Oil and gas producer Cimarex Energy Co. (NYSE: XEC) has been among the potential targets of an acquisition since last year’s Occidental buyout of Anadarko. Last month’s acquisition of WPX Energy by Devon lifted Cimarex’s takeover potential a bit more.
Analyst Neal Dingmann at Truist, however, sees Cimarex continuing to prosper as a stand-alone producer, even with a relatively low market cap of around $2.5 billion. On Tuesday, Dingmann raised his rating on Cimarex from Hold to Buy and lifted his price target on the stock from $30 to $40, based largely on strong free cash flow and rising prices for natural gas.
He expects Cimarex to generate the highest free cash flow yield of any large-cap producer well into 2022 “driven by disciplined spending, stable production & upside potential should gas prices trend higher.” The company’s shares are forecast to trade at a discount of at least 20% to its Permian Basin-focused peers, primarily on headline risks such as pipeline takeaway capacity from the Permian, high natural gas liquids (NGLs) and natural gas production percentages, and the potential for fewer (or no) fracking permits on federal leases if Democrat Joe Biden is elected in November.
Truist views these topics as having a limited impact on Cimarex’s operations and expects the company to generate “above average free cash flow” from a growing production base. Dingmann also estimates that Cimarex trades at a discount of 10% to its peer-group average, despite the outlook for free cash flows, a high-quality asset base, and the “flexibility to benefit from all three commodity streams [natural gas, NGLs, and oil].”
Dingmann notes that Cimarex has been penalized in the past for targeting a “more modest” growth rate by choosing instead to focus on sustainable operations and long-term shareholder returns. He believes that these strategies will start to pay off for shareholders, resulting in 2021 estimated free cash flow of about $280 million (roughly $370 million excluding dividends) and 2022 free cash flow of $390 million ($485 million excluding dividends).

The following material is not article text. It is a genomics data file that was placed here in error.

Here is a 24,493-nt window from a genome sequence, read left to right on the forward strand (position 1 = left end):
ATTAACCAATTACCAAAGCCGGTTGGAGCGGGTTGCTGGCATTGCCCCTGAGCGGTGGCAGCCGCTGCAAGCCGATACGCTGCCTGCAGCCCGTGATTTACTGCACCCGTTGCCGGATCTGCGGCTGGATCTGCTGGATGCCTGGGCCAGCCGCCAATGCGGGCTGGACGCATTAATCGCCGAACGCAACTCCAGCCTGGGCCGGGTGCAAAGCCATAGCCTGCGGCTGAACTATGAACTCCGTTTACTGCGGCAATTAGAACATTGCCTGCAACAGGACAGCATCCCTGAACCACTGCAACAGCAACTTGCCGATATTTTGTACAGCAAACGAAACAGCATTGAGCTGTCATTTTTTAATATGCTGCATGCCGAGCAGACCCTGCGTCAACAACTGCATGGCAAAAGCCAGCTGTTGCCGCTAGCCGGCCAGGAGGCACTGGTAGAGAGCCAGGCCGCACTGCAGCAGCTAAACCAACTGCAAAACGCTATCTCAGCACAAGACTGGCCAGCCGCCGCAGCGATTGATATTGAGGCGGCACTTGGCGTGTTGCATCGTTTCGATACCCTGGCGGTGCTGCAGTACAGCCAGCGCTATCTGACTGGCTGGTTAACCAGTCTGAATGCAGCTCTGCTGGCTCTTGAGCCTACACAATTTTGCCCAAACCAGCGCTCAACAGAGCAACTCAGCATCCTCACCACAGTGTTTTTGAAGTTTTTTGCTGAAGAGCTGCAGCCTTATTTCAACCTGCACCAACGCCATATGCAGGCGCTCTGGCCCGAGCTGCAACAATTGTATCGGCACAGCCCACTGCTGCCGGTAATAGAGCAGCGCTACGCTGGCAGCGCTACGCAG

The company has no debt maturities until 2024 and excess free cash flow “should give Cimarex the flexibility to achieve previously laid out targets including growing the dividend, paying down debt, reinvesting in the asset base, and achieving
Truist estimates 2021 and 2022 free cash flow-to-enterprise value yields of 9% and 13%, respectively, compared to large Permian pure-play estimated averages of 7% in 2021 and 9% in 2022. Dingmann sees more potential upside for Cimarex if natural gas prices remain at current levels or rise even higher, if current services costs remain stable, if more production is wrung from the Delaware basin, or if the company can further increase efficiencies.
Cimarex shares traded up about 1.5% late Tuesday morning, at $25.12 in a 52-week range of $12.15 to $55.29 and with a consensus price target of $41.06. The company pays a dividend yield of 3.53%.
It is also worth noting that the share price is down more than 50% from its January high and more than 80% from its three-year high. That leaves plenty of room for improvement.
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